YouGov’s regular voting intention poll for the Times has topline figures of CON 41%(+1), LAB 42%(+1), LDEM 7%(-2). Fieldwork was Tuesday to Wednesday and changs are from early January.

The regular tracking question on “Bregret” finds 45% of respondents saying Britain was right to vote for Brexit, 44% think it was wrong. This is the first time YouGov have found more people saying right than wrong since last August, though I would caution against reading much into that. On average this question has been showing about 2% more people thinking it was the wrong decision than the right decision, but normal sample variation from poll to poll (the “margin of error”) means that with figures that close random chance alone should produce the occassional poll with “right” ahead, even if public opinion is actually unchanged. As ever, don’t get too excited over one poll, and wait to see if it is reflected in other polls.

Full tabs are here.


There was a new YouGov Scottish poll in this morning’s Times. Topline voting intention figures with changes from their last poll in October are:

Westminster: CON 23%(nc), LAB 28%(-2), LD 6%(+1), SNP 36%(-4), GRN 3%(+2)
Holyrood Constituency: CON 26%(+1), LAB 23%(-2), LD 7%(+2), SNP 38%(-4), GRN 3%(+1)
Holyrood Regional: CON 25%(+2), LAB 22%(-2), LD 7%(+1), SNP 32%(-3), GRN 10%(+4)

Since October the October poll the SNP appear to be down a little (though as ever, it is just one poll). Two things of note: in Westminster Labour are in a clear second place, in Holyrood the Conservatives are second, perhaps the difference between voting for Theresa May and voting for Ruth Davison, or perhaps a reflection of the different political realities in the two places (in Holyrood one might vote for the Tories as an effective opposition to the SNP, whereas in Westminster it is a choice of Tory or Labour led government). Secondly, note the 10% score for the Greens in the Holyrood list, a level of support that would likely lead to a significant boost in seats.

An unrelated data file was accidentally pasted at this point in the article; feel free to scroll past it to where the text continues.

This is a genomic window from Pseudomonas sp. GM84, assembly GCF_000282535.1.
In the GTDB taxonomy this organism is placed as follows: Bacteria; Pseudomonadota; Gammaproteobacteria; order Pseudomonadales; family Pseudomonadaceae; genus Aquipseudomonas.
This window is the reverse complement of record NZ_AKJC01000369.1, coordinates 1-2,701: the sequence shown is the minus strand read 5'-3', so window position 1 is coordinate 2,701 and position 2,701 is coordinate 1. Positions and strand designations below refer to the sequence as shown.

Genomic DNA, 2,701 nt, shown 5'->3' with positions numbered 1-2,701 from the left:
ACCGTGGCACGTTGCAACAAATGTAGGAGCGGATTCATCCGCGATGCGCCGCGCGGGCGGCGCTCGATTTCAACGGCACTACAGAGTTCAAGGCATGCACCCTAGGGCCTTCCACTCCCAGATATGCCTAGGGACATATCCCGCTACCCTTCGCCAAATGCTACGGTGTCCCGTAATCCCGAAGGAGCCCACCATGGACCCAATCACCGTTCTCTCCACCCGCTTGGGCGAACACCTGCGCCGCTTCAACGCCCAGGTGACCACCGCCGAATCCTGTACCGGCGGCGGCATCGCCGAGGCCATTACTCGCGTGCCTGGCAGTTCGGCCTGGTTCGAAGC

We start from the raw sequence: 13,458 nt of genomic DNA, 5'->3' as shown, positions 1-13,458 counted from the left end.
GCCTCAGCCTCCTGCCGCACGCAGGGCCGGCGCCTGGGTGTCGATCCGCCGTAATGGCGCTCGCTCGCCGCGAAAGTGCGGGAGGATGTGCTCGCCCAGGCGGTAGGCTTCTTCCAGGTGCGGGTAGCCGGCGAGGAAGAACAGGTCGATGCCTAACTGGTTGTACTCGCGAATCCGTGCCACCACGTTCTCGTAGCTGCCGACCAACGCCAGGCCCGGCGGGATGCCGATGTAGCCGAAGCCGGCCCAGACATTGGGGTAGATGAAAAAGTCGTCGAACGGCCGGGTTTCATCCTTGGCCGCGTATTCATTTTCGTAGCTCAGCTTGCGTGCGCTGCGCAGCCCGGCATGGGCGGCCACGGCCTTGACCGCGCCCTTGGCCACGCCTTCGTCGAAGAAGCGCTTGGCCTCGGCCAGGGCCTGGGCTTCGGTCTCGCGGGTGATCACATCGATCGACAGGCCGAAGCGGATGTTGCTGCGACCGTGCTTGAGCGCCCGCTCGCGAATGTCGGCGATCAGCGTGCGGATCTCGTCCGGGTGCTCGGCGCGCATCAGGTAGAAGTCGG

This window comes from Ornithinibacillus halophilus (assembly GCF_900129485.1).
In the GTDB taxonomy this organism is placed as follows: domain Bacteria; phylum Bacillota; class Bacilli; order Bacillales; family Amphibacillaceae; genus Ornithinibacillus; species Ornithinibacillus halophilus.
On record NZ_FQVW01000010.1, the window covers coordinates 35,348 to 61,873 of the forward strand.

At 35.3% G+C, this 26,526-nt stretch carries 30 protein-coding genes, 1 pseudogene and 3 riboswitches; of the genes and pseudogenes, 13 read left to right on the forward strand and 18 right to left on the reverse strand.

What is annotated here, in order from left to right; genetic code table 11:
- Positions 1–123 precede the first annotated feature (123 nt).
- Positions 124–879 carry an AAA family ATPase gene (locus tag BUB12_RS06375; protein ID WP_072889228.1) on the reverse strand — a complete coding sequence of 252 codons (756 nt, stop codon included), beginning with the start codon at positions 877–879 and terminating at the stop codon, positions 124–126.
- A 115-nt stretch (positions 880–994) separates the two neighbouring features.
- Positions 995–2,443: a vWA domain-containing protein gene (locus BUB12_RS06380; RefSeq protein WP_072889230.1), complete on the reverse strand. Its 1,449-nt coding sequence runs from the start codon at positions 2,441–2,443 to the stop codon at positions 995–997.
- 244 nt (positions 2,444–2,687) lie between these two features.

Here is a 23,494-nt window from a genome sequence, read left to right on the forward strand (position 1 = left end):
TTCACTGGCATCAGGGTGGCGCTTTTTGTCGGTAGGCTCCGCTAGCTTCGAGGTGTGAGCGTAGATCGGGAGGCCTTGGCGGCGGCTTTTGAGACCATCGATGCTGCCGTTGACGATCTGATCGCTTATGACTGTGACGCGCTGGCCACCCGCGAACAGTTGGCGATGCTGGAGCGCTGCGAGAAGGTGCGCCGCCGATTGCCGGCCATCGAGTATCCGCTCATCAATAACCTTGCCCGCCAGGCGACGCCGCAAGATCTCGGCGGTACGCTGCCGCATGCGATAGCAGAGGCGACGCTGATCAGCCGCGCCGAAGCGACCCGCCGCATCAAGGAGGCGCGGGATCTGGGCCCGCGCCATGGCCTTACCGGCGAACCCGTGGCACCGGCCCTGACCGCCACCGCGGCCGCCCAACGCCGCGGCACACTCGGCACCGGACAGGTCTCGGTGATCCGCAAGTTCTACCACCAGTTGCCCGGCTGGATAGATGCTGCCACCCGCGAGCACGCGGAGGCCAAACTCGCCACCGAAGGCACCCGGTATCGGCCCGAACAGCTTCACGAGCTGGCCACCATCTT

The poll also had the regular independence questions (37% YES and 50% NO, with 36% support for holding a second indyref in the next five years), and the leader ratings. Interestingly there was a substantial drop in Jeremy Corbyn’s ratings on doing a good job – down from 53% on October to 40% now. I can’t think of an obvious reason for this – it may just be last October people were answering in relation to Corbyn’s strong performance at the general election and that is now registering less in responses.

Full tabs are here.


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There is a new poll by Opinium in this morning’s Observer. Topline voting intention figures are CON 40%(+1), LAB 40%(-1), LDEM 6%(-1). Changes are since December, and fieldwork was on Thursday and Friday (so after the reshuffle, though reshuffles are not the type of event that typically has any impact on voting intention).

Full tables are here.


There are two polls on holding a second referendum in today’s papers.

YouGov in the Times found 36% of people in favour of a second referendum once Brexit negotiations are complete, 43% of people were opposed, 21% said don’t know. This is slightly up on last year – YouGov found 33% support in December and 32% in October. Full tabs are here.